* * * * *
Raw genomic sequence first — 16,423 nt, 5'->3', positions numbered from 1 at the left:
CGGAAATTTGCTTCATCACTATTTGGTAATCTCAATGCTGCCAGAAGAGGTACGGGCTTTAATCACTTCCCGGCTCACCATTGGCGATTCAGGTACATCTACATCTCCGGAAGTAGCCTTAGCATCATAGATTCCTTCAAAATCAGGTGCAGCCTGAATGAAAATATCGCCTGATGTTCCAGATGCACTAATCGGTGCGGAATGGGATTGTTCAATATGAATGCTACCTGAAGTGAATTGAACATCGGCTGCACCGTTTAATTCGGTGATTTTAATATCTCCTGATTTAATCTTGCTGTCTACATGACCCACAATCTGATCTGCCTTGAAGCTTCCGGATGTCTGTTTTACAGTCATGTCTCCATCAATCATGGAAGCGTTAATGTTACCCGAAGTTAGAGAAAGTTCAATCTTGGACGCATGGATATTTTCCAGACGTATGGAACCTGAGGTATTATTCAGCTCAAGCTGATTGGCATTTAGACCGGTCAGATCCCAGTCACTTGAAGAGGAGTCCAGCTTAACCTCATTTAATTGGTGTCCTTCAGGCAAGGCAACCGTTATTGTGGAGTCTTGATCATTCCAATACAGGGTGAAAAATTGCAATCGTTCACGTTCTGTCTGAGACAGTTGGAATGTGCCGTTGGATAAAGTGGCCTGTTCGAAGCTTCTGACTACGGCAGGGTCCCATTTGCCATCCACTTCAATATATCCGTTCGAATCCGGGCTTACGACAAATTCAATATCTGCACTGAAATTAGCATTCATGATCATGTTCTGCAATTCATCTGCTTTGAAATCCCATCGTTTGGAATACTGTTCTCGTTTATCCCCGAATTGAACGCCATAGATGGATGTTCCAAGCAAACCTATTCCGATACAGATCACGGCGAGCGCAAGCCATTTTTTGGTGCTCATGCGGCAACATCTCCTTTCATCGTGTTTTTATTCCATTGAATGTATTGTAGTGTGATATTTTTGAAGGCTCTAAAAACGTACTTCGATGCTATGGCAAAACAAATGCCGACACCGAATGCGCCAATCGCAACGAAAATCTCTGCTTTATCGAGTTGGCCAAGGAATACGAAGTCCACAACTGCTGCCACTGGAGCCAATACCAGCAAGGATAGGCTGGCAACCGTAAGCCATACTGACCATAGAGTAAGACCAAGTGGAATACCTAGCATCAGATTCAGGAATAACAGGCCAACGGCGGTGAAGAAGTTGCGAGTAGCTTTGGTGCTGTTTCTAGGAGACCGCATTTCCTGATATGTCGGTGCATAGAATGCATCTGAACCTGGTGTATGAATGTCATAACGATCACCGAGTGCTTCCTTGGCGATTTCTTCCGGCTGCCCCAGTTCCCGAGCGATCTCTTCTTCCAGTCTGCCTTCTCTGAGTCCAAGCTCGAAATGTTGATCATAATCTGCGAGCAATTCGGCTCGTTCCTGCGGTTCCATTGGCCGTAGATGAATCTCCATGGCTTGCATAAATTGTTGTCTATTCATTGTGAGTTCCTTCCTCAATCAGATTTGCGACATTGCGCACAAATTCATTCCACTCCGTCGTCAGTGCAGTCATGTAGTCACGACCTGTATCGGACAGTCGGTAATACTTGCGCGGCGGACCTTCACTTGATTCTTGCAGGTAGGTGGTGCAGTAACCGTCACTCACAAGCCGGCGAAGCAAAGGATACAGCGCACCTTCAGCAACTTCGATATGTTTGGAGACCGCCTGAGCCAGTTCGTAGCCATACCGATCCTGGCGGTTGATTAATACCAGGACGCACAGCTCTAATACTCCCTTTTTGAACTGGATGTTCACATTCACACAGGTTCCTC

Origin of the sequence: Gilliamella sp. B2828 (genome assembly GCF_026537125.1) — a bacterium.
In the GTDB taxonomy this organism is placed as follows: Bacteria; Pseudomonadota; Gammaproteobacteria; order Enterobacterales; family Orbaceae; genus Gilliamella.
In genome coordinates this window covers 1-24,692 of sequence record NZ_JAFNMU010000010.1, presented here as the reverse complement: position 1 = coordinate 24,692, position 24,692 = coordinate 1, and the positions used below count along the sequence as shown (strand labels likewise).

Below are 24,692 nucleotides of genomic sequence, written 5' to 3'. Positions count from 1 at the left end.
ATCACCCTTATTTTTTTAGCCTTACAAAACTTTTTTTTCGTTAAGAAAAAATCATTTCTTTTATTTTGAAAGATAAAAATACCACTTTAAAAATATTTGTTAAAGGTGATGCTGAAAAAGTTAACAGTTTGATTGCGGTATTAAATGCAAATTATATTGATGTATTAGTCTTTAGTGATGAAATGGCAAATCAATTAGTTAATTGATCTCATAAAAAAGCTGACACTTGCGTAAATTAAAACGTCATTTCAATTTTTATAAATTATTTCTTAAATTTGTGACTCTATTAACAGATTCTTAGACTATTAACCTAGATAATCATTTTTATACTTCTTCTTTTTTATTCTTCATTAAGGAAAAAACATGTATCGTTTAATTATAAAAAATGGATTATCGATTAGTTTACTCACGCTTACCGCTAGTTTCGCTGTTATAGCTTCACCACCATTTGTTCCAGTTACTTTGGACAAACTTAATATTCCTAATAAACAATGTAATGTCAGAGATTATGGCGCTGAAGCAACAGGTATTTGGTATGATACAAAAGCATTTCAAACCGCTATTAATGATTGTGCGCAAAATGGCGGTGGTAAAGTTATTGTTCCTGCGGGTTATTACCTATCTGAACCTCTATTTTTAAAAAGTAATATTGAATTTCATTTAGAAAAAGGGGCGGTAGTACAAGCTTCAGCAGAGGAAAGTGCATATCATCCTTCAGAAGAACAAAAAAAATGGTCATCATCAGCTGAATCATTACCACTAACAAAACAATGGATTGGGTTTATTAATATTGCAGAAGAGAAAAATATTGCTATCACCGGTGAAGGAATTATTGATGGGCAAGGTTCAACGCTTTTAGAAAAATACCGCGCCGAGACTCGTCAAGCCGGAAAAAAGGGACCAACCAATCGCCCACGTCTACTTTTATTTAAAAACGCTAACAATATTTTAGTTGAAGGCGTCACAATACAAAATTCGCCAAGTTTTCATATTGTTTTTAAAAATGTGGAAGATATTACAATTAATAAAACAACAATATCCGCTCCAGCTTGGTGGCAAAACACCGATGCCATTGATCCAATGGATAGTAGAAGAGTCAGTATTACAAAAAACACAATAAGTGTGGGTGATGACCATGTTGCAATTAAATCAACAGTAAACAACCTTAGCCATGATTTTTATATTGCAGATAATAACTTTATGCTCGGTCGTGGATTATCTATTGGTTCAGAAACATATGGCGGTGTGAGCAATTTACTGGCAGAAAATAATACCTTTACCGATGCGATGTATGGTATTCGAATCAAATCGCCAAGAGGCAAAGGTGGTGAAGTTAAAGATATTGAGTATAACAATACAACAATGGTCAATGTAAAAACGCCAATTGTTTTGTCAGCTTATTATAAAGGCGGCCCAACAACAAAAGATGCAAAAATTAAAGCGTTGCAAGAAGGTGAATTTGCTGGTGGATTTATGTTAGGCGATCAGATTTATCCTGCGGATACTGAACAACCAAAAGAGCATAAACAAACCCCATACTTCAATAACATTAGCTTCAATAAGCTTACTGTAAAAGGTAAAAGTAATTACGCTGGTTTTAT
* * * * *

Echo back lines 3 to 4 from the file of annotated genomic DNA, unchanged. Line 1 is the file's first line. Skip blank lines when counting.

Origin of the sequence: Gilliamella sp. B2828 (genome assembly GCF_026537125.1) — a bacterium.
In the GTDB taxonomy this organism is placed as follows: Bacteria; Pseudomonadota; Gammaproteobacteria; order Enterobacterales; family Orbaceae; genus Gilliamella.